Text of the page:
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Quick guide on Charles Proxy for iOS development

Learn how to use Charles to inspect network traffic for your iOS application.

28 Feb 2022 · 7 min read

Charles is a proxy server that enables us to view the networking traffic between our iOS app and the internet.

We can configure the iOS simulator or device to pass its networking requests and responses through Charles Proxy, so we’ll be able to inspect and even change the data in our testing and debugging process.

Recap on proxies

A proxy is an application that acts as an intermediary between a client requesting a resource and the server providing that resource. So instead of connecting directly to a server, the client directs the request to the proxy, which performs the request, receives the response and then directs the response to the client.

Proxy as interactor between client and server.
Proxy as interactor between client and server.

When communicating over HTTPS, encryption prevents proxy servers and other middleware from eavesdropping on sensitive data. SSL/TLS encrypts the networking traffic using certificates generated by trusted certificate issuers.

For Charles to be able to decrypt and show us encrypted traffic, it offers to generate its own certificate that we install on our iOS simulator or device and explicitly trust it. We'll look at that in more detail later.

Getting started with Charles

Charles Proxy isn’t free, but offers a free 30-day trial that can be downloaded on the official Charles download page.

After installing and launching the app, Charles should ask for permission to automatically configure our network settings. When granted, Charles will change our computer's network configuration to route all traffic through it. This allows Charles to inspect all network events to and from our computer.

After granting privileges, Charles directly starts recording network traffic that we see on the left pane.

Charles start screen.
Charles start screen.

When calling some URL for example in a browser, we should see the requests pop up in the left pane of Charles.

To be able to see the traffic coming in and out from an iOS simulator, follow these steps:

  1. Quit the iOS Simulator
  2. Launch Charles
  3. Open menu Help > SSL Proxying > Install Charles Root Certificate in iOS Simulators

This will install the Charles Root Certificate into all iOS Simulators. Now, we should also be able to see the networking traffic from the iOS Simulator in Charles.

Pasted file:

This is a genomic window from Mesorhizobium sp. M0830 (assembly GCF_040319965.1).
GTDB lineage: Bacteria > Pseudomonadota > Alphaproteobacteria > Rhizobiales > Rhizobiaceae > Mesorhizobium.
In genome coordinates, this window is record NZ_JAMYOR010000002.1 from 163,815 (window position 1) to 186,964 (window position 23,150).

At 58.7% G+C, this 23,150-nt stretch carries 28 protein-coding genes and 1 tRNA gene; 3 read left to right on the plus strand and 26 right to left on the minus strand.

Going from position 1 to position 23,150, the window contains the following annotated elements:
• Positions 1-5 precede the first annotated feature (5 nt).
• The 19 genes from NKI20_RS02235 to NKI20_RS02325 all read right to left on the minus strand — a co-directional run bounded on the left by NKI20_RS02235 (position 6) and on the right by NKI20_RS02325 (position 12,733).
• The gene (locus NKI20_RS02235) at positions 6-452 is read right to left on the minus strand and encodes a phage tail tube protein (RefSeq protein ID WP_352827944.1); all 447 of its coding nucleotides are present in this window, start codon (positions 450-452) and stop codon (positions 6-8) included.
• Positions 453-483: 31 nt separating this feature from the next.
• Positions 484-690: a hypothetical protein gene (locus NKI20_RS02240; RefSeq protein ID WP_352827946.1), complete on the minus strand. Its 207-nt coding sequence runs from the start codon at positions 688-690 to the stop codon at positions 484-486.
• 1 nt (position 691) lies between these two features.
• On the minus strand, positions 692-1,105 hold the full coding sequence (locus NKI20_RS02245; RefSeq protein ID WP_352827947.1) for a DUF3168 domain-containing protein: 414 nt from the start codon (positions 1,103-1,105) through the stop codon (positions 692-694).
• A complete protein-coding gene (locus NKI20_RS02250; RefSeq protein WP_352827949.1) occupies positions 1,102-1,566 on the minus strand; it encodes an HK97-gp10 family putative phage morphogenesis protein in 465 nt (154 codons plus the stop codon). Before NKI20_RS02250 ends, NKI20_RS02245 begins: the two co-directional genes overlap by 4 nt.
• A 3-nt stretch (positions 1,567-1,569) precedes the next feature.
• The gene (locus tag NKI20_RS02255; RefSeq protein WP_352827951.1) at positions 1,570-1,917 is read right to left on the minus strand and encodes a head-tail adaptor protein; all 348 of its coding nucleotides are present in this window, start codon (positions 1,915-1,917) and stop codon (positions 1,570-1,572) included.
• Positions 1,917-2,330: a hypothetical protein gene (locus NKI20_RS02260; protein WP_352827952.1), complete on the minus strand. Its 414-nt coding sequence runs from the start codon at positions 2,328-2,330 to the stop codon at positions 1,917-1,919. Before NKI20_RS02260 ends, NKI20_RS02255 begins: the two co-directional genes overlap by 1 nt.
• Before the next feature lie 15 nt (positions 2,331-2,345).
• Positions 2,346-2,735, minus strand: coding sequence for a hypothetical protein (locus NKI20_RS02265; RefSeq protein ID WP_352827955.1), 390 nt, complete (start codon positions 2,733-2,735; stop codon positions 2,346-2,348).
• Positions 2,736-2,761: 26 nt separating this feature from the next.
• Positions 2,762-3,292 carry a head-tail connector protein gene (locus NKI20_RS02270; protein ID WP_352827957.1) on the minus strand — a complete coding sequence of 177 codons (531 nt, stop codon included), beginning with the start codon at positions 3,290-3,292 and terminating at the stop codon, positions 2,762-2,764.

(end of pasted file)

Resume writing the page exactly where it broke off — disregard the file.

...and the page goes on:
To setup Charles with an iOS device, check out the official documentation. Charles also offers a Charles for iOS app that can be used instead to monitor networking traffic for iOS devices.

Charles sessions

When we start Charles, a new session is automatically created by default and contains all recorded information. In most cases, we'll only need one session. Sessions can be saved and re-opened for example for sharing with others.

Charles default session
Charles default session.


Charles records requests and responses to the current session for us to inspect. We can start and stop recording by using the record button in the top toolbar.

Charles record button
Charles record button.

By default, Charles tracks all network calls. We can control the recorded traffic by opening Proxy -> Recording Settings in Charles menu and adding the API endpoints we want to observe. Port 443 is the standard port for HTTPS traffic.

Charles recording settings
Charles recording settings.

To be able to see the encrypted traffic, we also need to add the same endpoints to Proxy -> SSL Proxying Settings.

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Structure and sequence view

In the left pane of the Charles app, we can switch between the structure and the sequence view.

The structure view lets us view the requests in a tree organised by the host name and the directories within the host.

Structure view in Charles
Structure view in Charles.

The sequence view lets us view the requests in the sequence that they occur.

Sequence view in Charles
Sequence view in Charles.

Note: If you don't see any requests in the sequence view, uncheck the Focused checkmark or mark the endpoints you want to see as focused by right-clicking them in the structure view.

Request and response views

When choosing one request in the left pain, we get a detail view on the right side.

Request response view in Charles
Request and response view in Charles.

As we can see above, the top area shows the request with query parameters, form parameters, cookies, authentication and JSON headers. The bottom area shows the response. For both, we can switch between different views of the same data like text, raw, json etc.

Chart view

The chart view in Charles shows us request and response times of each request.

Chart view in Charles
Chart view in Charles.

Simulating slow networking

Charles can be used to adjust the bandwidth and latency of the network connection. This allows us to test our application under poor networking conditions. Go to Proxy -> Throttle Settings to see the available options.

Network throttle with Charles
Network throttling with Charles.

We can apply throttling to all requests or only to specific hosts, so the rest of our networking requests aren't slowed down.

Manipulating requests and responses

Being able to manipulate response data is a great way to test how the app handles unexpected values.

Charles breakpoints tool lets us intercept and manipulate requests and responses before they are passed through Charles.

Check out the guide on Manipulating requests and responses with Charles (coming soon) for more details on this topic.

Further reading

Charles offers even more advanced tools like repeating, automatic rewrites, map local, map remote, cache and cookies control and more. Check out their official tools documentation to check those out.


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